Number of CRTC Net Neutrality Complaints Accelerating

Sarah Schmidt of Postmedia reports that net neutrality complaints to the CRTC have accelerated over the past six months.


  1. Interesting
    While there appears to be a big increase, this represents the number of complaints only. What it doesn’t say is if all of these complaints are from only 2 or 3 people (theoretically in that case multiple complaints filed against the same ISP about the same thing, skewing the stats) or from multiple members of the same group (for instance, more members of the same gamer’s group) or from more un-connected people. If it is this latter case (and my hope is that it is) then this represents either a case of things are getting worse, or the publicity surrounding the original gamers group decision has brought to light that there is a means to redress legitimate grievances and people are making use of it (I suspect the latter is more true than the former).

  2. The cynical in me wants to say that perhaps the ISP’s are messing about with the networks to justify price increases to ‘fix’ the networks in response to complaints. Rogers’ recently announced price increases are not visibly supported by anything they are doing to improve service quality or quantity.

  3. I’m the co-founder of the Canadian Gamers Organization (CGO). Nor myself or the other Co-Founder Teresa Murphy plan any campaign with our members to increase the amount of complaints to the CRTC, in fact quite the opposite. During our involvement we were asking our members to contact either myself or Ms. Murphy so that we could try and determine whether or not ITMP was suspected. Most members we worked with did not want to file individual complaints to the CRTC in fear of retaliation from Rogers. We found in several cases where P2P filesharing was not running and consumers where connections were slow, Rogers did fail to actively follow through proper technical troubleshooting. A simple tracert was also not done by Rogers techs to detect and fix network congestion on several nodes across the province. Consumers have been in contact with Rogers on speed issues, but rather than actively troubleshoot these issues, rather than be up front with consumers on whether or not ITMP is suspected, and rather than put the needed investment on congested nodes, consumers are left with no resolution by Rogers.

    We are aware however of 2 of our members that have put forward ITMP complaints individually outside of our own. The first one was with Rogers in which through technical testing and questioning, both Ms. Murphy and I agreed was an issue with network congestion, not ITMP, but again Rogers failed to properly fix the problem, or work with this consumer to obtain a solution. The second individual complaint is currently with Bell, in which the CGO is currently not engaged in.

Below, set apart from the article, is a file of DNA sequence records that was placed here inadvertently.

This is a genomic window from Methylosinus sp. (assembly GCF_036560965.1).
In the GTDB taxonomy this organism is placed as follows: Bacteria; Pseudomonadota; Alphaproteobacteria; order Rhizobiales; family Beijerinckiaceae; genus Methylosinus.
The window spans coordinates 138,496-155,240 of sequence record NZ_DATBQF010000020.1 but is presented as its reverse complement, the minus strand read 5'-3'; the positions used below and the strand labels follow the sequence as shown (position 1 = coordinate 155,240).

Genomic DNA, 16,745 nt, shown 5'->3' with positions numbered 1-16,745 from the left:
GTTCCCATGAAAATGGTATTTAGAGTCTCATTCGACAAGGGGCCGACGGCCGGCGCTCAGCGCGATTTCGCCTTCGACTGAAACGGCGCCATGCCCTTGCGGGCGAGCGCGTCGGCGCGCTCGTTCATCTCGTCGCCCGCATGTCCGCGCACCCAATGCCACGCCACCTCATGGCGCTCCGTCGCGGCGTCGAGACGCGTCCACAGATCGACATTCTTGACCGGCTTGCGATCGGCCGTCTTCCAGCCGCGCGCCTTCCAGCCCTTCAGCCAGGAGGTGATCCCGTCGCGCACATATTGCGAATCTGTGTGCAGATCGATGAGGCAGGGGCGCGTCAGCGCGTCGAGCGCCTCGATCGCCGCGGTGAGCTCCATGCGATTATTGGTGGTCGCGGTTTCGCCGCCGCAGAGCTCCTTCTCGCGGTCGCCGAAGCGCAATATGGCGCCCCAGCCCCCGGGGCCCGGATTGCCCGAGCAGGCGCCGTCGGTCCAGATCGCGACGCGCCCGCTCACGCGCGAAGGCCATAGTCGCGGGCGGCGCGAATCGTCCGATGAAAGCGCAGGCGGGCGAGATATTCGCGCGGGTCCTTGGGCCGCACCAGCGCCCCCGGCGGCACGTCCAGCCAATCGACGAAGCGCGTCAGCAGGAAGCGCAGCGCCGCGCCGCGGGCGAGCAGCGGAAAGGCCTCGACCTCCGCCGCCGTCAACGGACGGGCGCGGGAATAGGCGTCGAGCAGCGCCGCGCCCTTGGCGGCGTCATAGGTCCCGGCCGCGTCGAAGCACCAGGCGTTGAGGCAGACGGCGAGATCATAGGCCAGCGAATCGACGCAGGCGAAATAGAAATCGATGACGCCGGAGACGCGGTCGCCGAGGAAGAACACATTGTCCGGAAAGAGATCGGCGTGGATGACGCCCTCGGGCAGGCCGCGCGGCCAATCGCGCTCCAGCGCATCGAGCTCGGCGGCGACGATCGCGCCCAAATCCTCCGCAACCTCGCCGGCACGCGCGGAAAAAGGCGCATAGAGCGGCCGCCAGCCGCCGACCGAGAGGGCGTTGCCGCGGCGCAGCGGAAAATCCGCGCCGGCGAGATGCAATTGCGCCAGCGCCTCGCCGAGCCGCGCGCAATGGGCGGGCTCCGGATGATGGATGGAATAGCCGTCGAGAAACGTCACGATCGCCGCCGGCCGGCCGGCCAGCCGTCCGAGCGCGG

Rogers ITMP is only active when P2P applications are running. Any application running while total network output exceeds 80/KBPS with P2P applications running is affected by Rogers ITMP, by Rogers own admission to the CRTC, and through Rogers ITMP disclosure. Also if you are using applications and games that are not running on common ports with P2P running, these applications and games can be effected above and below the 80/kbps total network output threshold. We found that virtually all games we tested with P2P applications running, Rogers ITMP active and total network output exceeded 80/kbps were effected tremendously, and still are.

    Our statement on Rogers Response in this article is as follows:

    “Rogers has been found by the CRTC to not be in compliance with CRTC policy. The solution presented by Rogers in the World of Warcraft compliant isn’t within the guidelines of CRTC policy either. Due to this fact, the Canadian Gamers Organization is awaiting a communication from the CRTC’s enforcement division on exactly what will be done to bring Rogers back into compliance with CRTC policy. Rogers Internet Traffic Management Program’s (ITMP) inability to meet CRTC guidelines is a matter of fact, not perception.

    I see no indication from Rogers response to even suggest they have started working on the core issues we brought to the CRTC. I agree with Rogers that part of the problem is that it’s taken a long time to get here, but that’s due to the culture of denial that still exists with this company, and there doesn’t seem to be any change in that even when faced with the fact of a CRTC decision against them. If Rogers was willing to work with consumers and gamers on technical issues their networks are having, we would not be before the CRTC.”